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Skills gap: companies short on talent, but stingy with training

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Accenture study of more than 1,000 employees finds training opportunities to be few and far between -- at a time intense global competition is making talent scarce.

We live in a time of crushing global competition, and a lot of companies now begging for skilled talent that can help keep them on top of their game. However, a new study finds most companies are not doing enough to provide the training or education necessary to acquire the skills they need.

At least that's the view from the employee trenches, as found in a new study of 1,088 employed and unemployed US workers by Accenture. The study finds that majority (55%) of workers report they are under pressure to develop additional skills to be successful in their current and future jobs. However, only 21% say they have acquired new skills through company-provided formal training during the past five years.

While 52% report they have added technology skills in the past five years, few have updated other in-demand skills such as problem solving (31%), analytical skills (26%) and managerial skills (21%).  It's worth noting that the fact that 48% have not received adequate technology training in the last five years is disturbing.

More than two-thirds (68%) of workers believe it is primarily their own responsibility, rather than their employer’s responsibility, to update their skills.  However, guidance is needed. For example, 53% unemployed workers report they understand which skills are likely to be in demand in the next five years, compared to 80% of employed workers.

The study suggests that employers may be hindered by not be having a complete picture of all of the skills they have within their organization to handle specific jobs.  Just over half (53%) of respondents said their employers document their skills, but more than a third (38%) said their employers look only at specific job experience and education to match employees to jobs rather than looking at all of their talents and capabilities.  Again, looking at this data another way, 48% of employers are not documenting skills.

It's actually surprising there isn't more support for on-the-job training and skills updates, given that there is an enormous push across the board to automate as many processes and services as possible -- the implementation of which requires greater technical knowledge. Even the most automated systems, after all, need live, thinking people to keep tabs on them.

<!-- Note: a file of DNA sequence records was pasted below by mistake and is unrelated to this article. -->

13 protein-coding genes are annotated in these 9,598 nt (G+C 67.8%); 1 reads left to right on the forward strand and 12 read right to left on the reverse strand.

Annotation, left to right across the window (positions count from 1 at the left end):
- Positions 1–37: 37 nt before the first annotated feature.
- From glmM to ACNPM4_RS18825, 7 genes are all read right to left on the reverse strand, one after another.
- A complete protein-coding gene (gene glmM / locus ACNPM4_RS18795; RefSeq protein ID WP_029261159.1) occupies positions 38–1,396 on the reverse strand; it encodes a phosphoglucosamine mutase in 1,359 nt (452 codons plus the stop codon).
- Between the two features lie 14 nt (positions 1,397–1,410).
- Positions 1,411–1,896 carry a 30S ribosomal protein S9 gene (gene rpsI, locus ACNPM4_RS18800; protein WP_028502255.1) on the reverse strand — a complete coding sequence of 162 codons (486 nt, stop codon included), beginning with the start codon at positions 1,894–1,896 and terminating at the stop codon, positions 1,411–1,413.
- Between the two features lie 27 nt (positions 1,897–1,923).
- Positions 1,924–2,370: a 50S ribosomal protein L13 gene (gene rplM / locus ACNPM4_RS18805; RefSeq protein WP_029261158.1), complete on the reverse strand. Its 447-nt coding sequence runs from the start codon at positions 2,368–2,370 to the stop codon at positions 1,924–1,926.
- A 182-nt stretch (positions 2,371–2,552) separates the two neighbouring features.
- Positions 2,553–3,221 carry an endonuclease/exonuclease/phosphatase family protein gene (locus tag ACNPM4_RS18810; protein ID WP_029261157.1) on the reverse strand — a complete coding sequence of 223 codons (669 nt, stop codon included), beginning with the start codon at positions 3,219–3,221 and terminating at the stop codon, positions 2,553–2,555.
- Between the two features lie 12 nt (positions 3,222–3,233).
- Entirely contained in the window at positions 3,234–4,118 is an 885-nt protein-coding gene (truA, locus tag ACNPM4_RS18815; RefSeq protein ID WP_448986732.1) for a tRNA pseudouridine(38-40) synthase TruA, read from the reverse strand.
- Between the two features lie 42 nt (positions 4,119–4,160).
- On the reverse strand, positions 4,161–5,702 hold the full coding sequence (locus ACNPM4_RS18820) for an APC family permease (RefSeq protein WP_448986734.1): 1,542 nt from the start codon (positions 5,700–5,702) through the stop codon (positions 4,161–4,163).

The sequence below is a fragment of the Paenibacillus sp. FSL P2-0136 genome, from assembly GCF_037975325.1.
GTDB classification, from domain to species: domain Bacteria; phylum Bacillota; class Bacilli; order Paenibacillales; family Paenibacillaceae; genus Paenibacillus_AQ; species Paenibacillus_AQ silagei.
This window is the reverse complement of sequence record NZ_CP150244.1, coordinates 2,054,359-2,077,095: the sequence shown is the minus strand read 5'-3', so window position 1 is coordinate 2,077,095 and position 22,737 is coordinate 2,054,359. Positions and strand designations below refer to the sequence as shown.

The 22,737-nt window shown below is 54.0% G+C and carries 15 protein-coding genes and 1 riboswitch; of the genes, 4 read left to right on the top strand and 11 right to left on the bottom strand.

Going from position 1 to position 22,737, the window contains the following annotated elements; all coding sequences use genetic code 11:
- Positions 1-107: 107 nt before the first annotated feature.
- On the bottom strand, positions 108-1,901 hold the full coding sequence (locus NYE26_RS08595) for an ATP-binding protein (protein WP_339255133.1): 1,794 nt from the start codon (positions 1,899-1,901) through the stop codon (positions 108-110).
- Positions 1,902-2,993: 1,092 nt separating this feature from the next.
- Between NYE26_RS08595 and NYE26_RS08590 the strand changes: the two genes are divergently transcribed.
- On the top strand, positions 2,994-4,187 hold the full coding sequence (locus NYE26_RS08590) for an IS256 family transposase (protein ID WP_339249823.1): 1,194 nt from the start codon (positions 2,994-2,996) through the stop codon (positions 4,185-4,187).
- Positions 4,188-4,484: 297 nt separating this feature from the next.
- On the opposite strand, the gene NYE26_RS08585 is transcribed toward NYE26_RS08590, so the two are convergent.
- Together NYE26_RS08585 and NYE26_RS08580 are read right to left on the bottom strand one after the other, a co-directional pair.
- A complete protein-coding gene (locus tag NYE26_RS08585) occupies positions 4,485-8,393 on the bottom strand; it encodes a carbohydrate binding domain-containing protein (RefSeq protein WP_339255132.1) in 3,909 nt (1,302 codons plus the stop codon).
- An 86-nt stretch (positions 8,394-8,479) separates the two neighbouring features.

There's also rigidity in corporate organizations to blame. Limited ability to shift employees to different jobs within their organizations may also be preventing companies from fully utilizing their workers’ skills as well, the study suggests. Only one-third (34%) of respondents report that it is easy to move to another job within their company where their skills would best be utilized, and slightly less than half of respondents (49%) report that their employer does a good job of providing a clear understanding of the skills needed for different roles and career paths.

David Smith, managing director of Accenture Talent & Organization, says the data points to an "escalating talent crisis." More proactive analysis of workforce synergies would help:

“Our study shows that workers are prepared to improve and expand their skills, but they’re not receiving sufficient support to develop those skills.  In addition to investing in training, employers will have to become more transparent about their talent requirements and more creative about leveraging the skills they already have within their organizations. Many employers have hidden talent in their organizations that they haven’t effectively tapped. New analytical tools can help managers develop a better, more detailed view of the skills in their organizations, and by creating more flexible career paths and HR processes they can more easily deploy employees to different roles where their skills are more relevant.”

One can surmise that the company that provides for comprehensive skills training will be leaders in their markets -- because they will be among the few.

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Joe McKendrick

Contributing Editor

Joe McKendrick is an independent analyst who tracks the impact of information technology on management and markets. He is a co-author of the SOA Manifesto and has written for Forbes, ZDNet and Database Trends & Applications. He holds a degree from Temple University. He is based in Pennsylvania. Follow him on Twitter. Disclosure